Use an Emcee When There Are Multiple Presenters

Every presenter deserves a thoughtful and individualized introduction. Don’t ask presenters to ‘pass the mike’ to one another. If you introduce the first speaker, but fail to introduce the rest, you give the impression that the first is the only one that’s really important.

You don’t have to be long winded. Just name the presenter, briefly go over their qualifications, and mention what they’ll be covering. If you can, create an association between their material and something that directly impacts the organization.

For example:

“Last year year our digital marketing efforts led to over a million dollars in sales revenue. This year,  we may not make half of that. We have to add new tools to our content marketing arsenal. Our next speaker is a celebrated content marketing expert who has worked with several Fortune 100 clients. He is here to tell us how we can use webinars to generate leads and create conversions”.

Make Sure Staff as Well as The Presenter is Familiar With The Webinar Software

The day of the webinar shouldn’t be a dry run for the person putting on the presentation. If you’re the presenter be sure that you are familiar with both the training platform as well as the webinar software. Then, rehearse multiple times. As much of the presentation that you can deliver without reading your notes the better.

If the web conference software is unfamiliar to your trainees, a bit of training might be wise. Fifteen minutes spent on a quick walk thru can ensure that the webinar goes off without delays caused by people having to quickly familiarize themselves with the software.

Check Out Pre Recorded Webinars

If you’re interested in using talent from outside of the organization, take a look at all of the training options that they have. Many experts create pre recorded versions of their webinars that are edited and designed specifically for audiences who are not attending the live event.

These are often less expensive than live events. They also tend to get to the point a bit more quickly. This can be a positive if time is a factor as well as money. Just be sure to manage expectations. If the employees are expecting to listen to a web presentation that’s how on the ‘wow’ factor, they might be disappointed.

Provide a Means For Attendees to Provide Feedback

The best way to ensure that your next webinar is even more well received than the last is to provide your audience with a means to give feedback. Ideally, this is done as soon after the vent ends. If attendees are following along online, consider leading them to a quick survey at the end of the webinar. There they can answer some survey questions about their experience and leave some brief commentary.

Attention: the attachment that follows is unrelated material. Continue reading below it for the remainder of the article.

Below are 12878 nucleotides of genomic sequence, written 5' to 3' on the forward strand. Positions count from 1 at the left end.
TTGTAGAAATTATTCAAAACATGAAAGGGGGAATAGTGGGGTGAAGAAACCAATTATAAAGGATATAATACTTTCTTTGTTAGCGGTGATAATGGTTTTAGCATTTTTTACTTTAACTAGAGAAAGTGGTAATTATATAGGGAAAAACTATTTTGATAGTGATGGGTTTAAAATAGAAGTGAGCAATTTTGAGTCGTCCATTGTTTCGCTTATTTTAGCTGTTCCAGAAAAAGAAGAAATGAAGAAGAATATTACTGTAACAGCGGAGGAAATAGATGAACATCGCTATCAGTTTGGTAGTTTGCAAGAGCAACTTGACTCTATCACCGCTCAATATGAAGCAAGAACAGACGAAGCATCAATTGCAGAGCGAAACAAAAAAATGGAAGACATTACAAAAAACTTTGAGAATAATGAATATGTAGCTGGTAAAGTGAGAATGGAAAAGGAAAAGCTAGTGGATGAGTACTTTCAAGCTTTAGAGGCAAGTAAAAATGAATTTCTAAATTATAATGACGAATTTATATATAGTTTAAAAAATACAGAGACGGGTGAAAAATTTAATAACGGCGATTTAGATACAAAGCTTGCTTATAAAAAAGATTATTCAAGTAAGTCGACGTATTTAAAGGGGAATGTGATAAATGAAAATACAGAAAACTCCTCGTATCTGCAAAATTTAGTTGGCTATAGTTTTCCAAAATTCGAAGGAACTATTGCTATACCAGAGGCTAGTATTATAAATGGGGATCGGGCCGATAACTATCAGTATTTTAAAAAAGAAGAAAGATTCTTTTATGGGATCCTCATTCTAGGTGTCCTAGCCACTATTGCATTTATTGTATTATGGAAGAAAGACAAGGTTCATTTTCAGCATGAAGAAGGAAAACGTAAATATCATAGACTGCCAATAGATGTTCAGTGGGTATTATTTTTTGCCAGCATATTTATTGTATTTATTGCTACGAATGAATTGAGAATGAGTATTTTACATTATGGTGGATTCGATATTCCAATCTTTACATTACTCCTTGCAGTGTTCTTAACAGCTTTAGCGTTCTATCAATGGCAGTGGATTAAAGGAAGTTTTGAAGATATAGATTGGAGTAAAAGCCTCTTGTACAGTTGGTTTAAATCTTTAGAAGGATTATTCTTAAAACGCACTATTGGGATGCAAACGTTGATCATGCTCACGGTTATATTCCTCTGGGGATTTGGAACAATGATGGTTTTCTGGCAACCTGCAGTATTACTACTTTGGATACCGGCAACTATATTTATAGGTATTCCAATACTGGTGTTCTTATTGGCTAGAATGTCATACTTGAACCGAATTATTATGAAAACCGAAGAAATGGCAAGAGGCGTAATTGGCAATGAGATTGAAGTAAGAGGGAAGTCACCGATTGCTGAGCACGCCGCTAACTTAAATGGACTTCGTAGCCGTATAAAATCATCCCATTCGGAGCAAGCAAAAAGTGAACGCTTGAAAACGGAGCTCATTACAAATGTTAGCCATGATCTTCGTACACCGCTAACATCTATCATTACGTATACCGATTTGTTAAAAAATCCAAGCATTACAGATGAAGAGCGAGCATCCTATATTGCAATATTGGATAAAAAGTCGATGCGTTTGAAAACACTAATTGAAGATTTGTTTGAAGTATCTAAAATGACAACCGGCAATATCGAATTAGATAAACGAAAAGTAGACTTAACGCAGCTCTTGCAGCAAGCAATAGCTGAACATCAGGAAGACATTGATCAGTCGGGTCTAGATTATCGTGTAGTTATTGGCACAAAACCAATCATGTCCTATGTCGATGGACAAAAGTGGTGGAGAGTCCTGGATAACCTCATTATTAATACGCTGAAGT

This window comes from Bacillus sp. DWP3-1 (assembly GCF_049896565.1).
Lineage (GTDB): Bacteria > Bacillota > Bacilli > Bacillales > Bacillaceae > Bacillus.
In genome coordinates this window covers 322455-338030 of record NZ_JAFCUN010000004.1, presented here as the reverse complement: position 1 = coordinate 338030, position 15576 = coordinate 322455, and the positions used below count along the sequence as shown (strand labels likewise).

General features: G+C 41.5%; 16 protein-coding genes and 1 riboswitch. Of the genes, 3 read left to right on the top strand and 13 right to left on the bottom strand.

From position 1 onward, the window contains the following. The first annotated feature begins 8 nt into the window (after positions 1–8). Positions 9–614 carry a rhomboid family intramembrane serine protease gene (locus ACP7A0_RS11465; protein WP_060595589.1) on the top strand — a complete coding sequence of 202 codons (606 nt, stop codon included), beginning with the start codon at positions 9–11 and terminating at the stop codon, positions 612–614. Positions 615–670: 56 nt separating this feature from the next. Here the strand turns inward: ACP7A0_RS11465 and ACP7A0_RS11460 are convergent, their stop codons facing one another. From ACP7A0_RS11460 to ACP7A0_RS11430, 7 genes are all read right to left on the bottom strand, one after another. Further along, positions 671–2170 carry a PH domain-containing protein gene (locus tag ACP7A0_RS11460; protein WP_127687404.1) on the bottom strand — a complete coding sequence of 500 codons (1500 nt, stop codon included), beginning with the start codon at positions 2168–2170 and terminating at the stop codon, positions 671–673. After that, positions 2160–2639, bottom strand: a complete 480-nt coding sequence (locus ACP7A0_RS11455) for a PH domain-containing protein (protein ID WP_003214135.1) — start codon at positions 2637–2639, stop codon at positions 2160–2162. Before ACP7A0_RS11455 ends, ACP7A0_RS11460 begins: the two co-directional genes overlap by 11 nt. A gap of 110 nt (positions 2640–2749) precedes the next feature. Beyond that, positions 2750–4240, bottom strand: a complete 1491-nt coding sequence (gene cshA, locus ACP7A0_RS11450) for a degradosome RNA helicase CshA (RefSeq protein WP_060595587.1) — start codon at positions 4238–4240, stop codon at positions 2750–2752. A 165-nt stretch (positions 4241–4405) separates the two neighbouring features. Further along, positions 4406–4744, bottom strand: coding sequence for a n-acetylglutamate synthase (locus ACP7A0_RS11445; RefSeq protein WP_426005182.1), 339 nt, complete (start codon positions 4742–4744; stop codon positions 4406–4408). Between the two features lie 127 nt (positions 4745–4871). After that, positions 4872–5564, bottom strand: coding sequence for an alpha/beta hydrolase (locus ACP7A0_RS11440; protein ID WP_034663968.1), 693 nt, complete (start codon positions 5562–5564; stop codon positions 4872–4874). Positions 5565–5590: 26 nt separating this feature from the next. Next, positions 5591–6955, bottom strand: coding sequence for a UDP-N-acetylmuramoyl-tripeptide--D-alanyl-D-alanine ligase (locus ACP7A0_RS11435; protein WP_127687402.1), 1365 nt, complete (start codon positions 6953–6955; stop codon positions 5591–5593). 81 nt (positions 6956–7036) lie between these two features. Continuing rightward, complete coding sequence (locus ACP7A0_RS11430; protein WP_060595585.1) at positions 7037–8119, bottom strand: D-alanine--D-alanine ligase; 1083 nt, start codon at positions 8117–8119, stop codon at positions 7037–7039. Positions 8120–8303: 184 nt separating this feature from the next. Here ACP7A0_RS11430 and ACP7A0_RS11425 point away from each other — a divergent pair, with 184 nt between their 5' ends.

However, this should  not be the last point of contact that you have with your audience regarding the effectiveness of your presentation. Once you’ve reviewed the feedback you’ve received, take the most detailed positive and negative feedback you’ve gotten. Then contact those folks to see if they would be willing to weigh in a bit more.

Create Useful Registration Forms

If you are creating a custom webinar, send out registration forms that give potential attendees to let you know what they expect, what they are looking forward to, and where there concerns or doubts are. You can then modify your presentation to reflect that, or you can provide potential attendees with some clarification.

Consider Multiple Time Zones When Scheduling

Maximize attendance in large organizations with  multiple locations by ensuring that you schedule  your event at a time that works for most. You may not be able to accommodate everyone, but the effort will be appreciated. Be sure to mention the time zone factor in  your communications with your audience. Better to have people know that you couldn’t invite them because of this factor than to have them assume that they aren’t important to you.

By creating and curating powerful webinar experiences, you can educate employees while saving your organization money. Just keep the tips above in mind to get the most out of each presentation.